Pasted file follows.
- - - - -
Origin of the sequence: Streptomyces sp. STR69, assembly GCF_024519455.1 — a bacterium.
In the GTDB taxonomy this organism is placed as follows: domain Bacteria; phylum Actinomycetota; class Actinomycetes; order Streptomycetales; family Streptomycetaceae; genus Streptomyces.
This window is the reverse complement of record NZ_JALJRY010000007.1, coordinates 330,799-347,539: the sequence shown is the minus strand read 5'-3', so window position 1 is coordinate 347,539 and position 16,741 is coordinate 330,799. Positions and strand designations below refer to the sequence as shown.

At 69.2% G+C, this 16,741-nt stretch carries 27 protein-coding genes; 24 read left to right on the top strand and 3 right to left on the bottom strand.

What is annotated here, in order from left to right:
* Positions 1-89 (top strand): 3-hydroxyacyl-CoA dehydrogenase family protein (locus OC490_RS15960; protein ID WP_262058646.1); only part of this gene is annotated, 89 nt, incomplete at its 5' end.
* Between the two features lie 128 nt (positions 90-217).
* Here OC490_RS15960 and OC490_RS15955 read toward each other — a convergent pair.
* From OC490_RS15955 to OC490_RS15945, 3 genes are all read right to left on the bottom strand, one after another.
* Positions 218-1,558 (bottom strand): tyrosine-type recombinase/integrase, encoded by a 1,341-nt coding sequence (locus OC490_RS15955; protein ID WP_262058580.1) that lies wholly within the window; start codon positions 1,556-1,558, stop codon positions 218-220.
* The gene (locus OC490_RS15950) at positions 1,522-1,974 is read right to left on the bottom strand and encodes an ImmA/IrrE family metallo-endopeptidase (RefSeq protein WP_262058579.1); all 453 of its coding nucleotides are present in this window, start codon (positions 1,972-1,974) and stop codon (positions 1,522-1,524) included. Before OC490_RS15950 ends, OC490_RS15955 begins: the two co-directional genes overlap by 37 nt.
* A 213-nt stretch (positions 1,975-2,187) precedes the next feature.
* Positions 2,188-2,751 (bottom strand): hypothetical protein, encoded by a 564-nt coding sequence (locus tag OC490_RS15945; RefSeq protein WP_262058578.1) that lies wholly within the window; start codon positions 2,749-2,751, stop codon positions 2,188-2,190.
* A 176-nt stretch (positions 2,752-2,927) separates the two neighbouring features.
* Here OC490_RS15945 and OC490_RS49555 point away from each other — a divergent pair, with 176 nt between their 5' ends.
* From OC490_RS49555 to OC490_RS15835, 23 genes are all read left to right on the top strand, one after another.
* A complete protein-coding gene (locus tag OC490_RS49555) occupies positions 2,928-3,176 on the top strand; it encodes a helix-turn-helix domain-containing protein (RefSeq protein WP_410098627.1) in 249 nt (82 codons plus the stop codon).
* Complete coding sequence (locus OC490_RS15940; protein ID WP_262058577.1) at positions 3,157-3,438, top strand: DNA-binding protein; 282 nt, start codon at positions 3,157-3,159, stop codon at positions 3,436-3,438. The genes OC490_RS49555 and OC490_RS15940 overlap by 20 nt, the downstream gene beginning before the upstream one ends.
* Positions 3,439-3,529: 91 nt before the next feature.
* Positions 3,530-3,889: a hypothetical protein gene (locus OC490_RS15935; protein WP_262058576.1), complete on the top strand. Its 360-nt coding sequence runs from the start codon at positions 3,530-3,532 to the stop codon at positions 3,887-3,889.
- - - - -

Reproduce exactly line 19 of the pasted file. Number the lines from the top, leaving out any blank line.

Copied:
* Positions 3,439-3,529: 91 nt before the next feature.